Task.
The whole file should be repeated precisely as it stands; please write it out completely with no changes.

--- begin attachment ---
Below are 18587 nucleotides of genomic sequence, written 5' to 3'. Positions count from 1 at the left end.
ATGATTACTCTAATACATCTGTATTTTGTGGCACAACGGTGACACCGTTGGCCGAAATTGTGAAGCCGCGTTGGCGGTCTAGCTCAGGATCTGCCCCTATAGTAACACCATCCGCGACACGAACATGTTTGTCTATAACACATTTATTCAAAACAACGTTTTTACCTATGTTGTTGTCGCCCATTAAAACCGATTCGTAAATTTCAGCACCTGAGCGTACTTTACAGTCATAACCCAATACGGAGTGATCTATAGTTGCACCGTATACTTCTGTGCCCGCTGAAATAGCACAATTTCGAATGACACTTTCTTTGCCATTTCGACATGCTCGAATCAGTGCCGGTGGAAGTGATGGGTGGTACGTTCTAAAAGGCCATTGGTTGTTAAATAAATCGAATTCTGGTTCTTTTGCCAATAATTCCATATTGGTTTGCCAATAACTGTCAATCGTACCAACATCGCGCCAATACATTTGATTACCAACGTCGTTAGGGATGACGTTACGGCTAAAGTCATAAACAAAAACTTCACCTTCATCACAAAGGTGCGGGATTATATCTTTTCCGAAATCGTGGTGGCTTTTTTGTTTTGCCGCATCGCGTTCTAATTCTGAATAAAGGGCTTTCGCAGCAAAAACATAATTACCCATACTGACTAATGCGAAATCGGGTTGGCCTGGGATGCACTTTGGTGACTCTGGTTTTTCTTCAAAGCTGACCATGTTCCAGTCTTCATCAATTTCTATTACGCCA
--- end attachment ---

Below are 18587 nucleotides of genomic sequence, written 5' to 3'. Positions count from 1 at the left end.
ATGATTACTCTAATACATCTGTATTTTGTGGCACAACGGTGACACCGTTGGCCGAAATTGTGAAGCCGCGTTGGCGGTCTAGCTCAGGATCTGCCCCTATAGTAACACCATCCGCGACACGAACATGTTTGTCTATAACACATTTATTCAAAACAACGTTTTTACCTATGTTGTTGTCGCCCATTAAAACCGATTCGTAAATTTCAGCACCTGAGCGTACTTTACAGTCATAACCCAATACGGAGTGATCTATAGTTGCACCGTATACTTCTGTGCCCGCTGAAATAGCACAATTTCGAATGACACTTTCTTTGCCATTTCGACATGCTCGAATCAGTGCCGGTGGAAGTGATGGGTGGTACGTTCTAAAAGGCCATTGGTTGTTAAATAAATCGAATTCTGGTTCTTTTGCCAATAATTCCATATTGGTTTGCCAATAACTGTCAATCGTACCAACATCGCGCCAATACATTTGATTACCAACGTCGTTAGGGATGACGTTACGGCTAAAGTCATAAACAAAAACTTCACCTTCATCACAAAGGTGCGGGATTATATCTTTTCCGAAATCGTGGTGGCTTTTTTGTTTTGCCGCATCGCGTTCTAATTCTGAATAAAGGGCTTTCGCAGCAAAAACATAATTACCCATACTGACTAATGCGAAATCGGGTTGGCCTGGGATGCACTTTGGTGACTCTGGTTTTTCTTCAAAGCTGACCATGTTCCAGTCTTCATCAATTTCTATTACGCCA